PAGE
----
A violent ex-convict was sentenced to life in prison after stabbing his ex-girlfriend 54 times with a folding knife while her friend watched in horror before he tried to flee on a New York bus bound for North Carolina.

Kason Parker, 35, was sentenced on Wednesday after pleading guilty on May 1 to second-degree murder for the fatal stabbing of Meghan Kiefer, 27, in 2021, Suffolk County District Attorney Raymond Tierney said in a statement.

The case had already gone to trial, with opening statements and witnesses testifying before Parker elected to plead guilty, including a surgeon who tried to save Kiefer’s life at Stony Brook University Hospital, where she ultimately bled to death.

“Any justice obtained in this case does not allow Ms. Kiefer to see her family again, nor allow her or her family to say goodbye or how much they care about her,” Tierney said. “Justice does, however, allow us to keep a violent individual like this defendant from harming others for a long time.

Today, we hope that this sentence brings some form of closure to Ms. Kiefer’s family and loved ones.”

In a victim impact statement, the victim’s mother, Beven Llanes, described her daughter as someone who “wanted to love and to be loved,” Newsday reported.

People she did not even know approached her at Kiefer’s funeral and said her daughter “would help them when they were in dark places, even if she was in one too.”

It all went down on Long Island, New York, on Oct. 23, 2021, when Kiefer had planned to go shopping with her friend but first stopped by her home to pick up her credit card from Parker, who had been staying there, prosecutors said.

Kiefer’s friend drove her home that afternoon while her friend’s 1-year-old twins were in the back seat, authorities said. When they arrived, Kiefer’s friend pulled into the driveway, and Kiefer went inside.

When Kiefer walked out, her friend watched Parker and Kiefer arguing on the front porch.

Then Kiefer walked back to her friend’s car, but as she was getting in, Parker pulled Kiefer away from the car and began stabbing her with a knife 54 times in her face, neck, head, and torso as she tried to defend herself with her hands, cut by the blade, prosecutors said.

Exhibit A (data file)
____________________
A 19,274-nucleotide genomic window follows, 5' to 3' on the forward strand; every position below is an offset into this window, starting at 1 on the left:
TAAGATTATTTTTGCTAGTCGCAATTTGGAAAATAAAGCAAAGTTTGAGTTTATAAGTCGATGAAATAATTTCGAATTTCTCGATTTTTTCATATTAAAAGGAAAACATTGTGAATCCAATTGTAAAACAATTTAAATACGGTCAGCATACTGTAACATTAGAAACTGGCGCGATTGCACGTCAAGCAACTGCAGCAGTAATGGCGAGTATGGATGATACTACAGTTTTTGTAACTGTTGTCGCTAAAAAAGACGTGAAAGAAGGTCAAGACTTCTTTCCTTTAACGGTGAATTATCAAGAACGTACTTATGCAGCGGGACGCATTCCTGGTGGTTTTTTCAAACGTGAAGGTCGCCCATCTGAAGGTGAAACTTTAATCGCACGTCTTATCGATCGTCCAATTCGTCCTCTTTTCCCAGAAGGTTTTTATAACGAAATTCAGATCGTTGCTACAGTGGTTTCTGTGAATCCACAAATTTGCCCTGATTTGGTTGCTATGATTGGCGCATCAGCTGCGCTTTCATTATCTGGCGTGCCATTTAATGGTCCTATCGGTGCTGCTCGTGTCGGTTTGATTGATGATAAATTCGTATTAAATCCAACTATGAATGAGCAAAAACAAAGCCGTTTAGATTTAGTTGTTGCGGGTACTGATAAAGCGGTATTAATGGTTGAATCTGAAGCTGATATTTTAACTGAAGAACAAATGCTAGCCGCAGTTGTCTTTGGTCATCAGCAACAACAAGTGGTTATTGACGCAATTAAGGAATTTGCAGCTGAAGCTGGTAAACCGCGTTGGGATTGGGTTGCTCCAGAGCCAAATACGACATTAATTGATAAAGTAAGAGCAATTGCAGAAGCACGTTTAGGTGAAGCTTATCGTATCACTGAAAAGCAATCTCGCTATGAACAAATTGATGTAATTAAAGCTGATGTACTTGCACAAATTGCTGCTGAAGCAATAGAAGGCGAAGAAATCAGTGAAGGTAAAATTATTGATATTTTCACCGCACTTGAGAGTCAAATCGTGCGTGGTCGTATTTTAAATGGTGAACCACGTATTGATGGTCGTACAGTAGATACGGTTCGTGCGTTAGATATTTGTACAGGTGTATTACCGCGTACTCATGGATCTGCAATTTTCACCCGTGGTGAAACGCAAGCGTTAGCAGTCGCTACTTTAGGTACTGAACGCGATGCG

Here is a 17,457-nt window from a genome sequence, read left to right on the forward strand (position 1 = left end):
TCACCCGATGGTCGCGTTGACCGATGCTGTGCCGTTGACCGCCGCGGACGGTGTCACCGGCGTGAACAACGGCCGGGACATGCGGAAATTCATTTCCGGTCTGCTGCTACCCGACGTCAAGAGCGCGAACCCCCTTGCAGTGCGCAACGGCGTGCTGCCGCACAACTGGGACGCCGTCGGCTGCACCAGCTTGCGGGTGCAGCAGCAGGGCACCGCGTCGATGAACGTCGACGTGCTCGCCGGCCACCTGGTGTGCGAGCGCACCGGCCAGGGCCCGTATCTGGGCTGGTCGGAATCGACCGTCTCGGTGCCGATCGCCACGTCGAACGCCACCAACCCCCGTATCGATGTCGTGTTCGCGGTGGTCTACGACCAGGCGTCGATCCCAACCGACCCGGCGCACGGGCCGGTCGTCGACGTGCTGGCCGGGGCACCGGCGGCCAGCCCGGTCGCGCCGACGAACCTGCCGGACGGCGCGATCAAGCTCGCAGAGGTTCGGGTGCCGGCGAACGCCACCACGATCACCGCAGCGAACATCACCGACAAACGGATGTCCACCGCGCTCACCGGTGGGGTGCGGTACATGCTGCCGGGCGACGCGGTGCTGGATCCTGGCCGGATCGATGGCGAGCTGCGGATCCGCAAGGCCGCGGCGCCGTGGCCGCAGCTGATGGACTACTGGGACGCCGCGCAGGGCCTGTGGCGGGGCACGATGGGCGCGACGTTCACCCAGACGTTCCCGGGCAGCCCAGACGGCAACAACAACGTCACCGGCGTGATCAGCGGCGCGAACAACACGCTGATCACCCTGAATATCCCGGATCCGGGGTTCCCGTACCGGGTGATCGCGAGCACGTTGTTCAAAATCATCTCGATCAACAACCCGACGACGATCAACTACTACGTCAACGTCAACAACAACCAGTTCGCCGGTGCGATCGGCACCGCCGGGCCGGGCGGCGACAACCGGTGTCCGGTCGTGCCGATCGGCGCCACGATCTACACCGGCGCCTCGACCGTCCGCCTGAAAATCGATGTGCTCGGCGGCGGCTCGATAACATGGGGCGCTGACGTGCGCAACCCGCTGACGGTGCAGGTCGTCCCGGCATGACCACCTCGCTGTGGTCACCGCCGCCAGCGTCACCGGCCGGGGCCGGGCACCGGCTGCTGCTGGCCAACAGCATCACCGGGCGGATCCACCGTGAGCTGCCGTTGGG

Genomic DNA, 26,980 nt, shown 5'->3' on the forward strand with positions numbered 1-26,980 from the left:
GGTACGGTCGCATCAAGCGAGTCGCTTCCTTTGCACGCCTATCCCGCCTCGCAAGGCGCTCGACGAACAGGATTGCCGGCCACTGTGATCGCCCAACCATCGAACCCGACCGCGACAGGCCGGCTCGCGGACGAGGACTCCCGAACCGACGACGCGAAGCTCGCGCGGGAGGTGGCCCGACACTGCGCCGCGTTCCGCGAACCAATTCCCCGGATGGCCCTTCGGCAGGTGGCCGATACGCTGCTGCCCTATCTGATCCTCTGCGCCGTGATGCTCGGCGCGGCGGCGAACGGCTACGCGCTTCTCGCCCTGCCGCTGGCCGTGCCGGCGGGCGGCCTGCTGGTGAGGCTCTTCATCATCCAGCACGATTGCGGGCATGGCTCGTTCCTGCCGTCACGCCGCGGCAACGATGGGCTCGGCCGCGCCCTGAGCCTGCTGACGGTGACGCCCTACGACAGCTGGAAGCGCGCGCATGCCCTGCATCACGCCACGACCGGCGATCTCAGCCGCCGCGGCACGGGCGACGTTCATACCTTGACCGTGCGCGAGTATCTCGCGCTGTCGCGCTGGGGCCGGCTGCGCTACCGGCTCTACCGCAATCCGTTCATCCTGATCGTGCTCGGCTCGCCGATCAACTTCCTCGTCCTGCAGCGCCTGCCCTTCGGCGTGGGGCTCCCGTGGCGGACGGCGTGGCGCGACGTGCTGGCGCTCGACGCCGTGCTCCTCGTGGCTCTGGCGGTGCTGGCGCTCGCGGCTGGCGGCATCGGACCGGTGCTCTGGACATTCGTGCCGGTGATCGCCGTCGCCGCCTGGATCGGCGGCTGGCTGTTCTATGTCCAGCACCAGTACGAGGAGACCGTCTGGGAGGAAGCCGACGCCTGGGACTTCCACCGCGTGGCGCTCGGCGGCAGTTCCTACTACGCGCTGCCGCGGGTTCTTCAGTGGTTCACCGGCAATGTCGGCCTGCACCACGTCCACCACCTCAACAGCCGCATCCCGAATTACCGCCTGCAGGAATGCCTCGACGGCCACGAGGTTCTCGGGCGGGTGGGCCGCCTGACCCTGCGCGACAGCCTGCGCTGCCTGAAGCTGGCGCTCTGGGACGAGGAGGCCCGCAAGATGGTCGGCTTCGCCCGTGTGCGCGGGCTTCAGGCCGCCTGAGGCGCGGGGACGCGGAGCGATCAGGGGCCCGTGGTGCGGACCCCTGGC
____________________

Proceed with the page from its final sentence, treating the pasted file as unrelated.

When the friend saw Kiefer covered in blood and lying motionless beside the car, she got out to render aid. But Parker started to come after her.

She retreated to the street, then ran back to her car when Parker got into his vehicle, backed out of the driveway, hit her car, and drove off.

The friend immediately called 911, identified Parker, described his red four-door Acura, and provided his license plate information, officials said.

Kiefer went into cardiac arrest and died within minutes of arriving at the hospital, authorities said.

A search was launched for the killer.

A day after the murder, a tip came to police that Parker intended to flee to North Carolina via a Port Authority bus from New York City and when homicide detectives went to the Port Authority in Manhattan, they found Parker on a bus headed to the Tar Heel State.

Parker tried to give officers a fake name, but the ploy did not work and he was taken into custody. His right hand was bandaged, and he had a bag of medical supplies.

He was later treated at a hospital for a massive cut to the inside of his right palm, officials said.

The following day, authorities found Parker’s red Acura abandoned at Schmitt’s Family Farm on Long Island. The car’s interior was covered in what appeared to be blood.

A search turned up a folding knife from the driver’s side door, which had a mixture of blood from both the assailant and the victim, tests later showed, officials said.

Parker’s clothing tested positive for Kiefer’s blood, according to prosecutors.

The car also had a dashboard camera that captured Parker’s getaway, officials said. Parker also made multiple admissions to taking Kiefer’s life.

Parker’s attorney Joseph Hanshe said in an interview with Law&Crime that his client plans to appeal, which is automatic in this case, on search and seizure issues and a change of venue, saying the victim’s mother is employed by the district attorney’s office.

Newsday confirmed with the DA’s office that the mother works in a non-attorney support position. The information was “disclosed to the court and counsel before the trial,” Newsday reported, citing a department spokesperson.

Parker has multiple prior convictions, including strangulation and assault, according to Albany NBC affiliate WNYT.

Original Article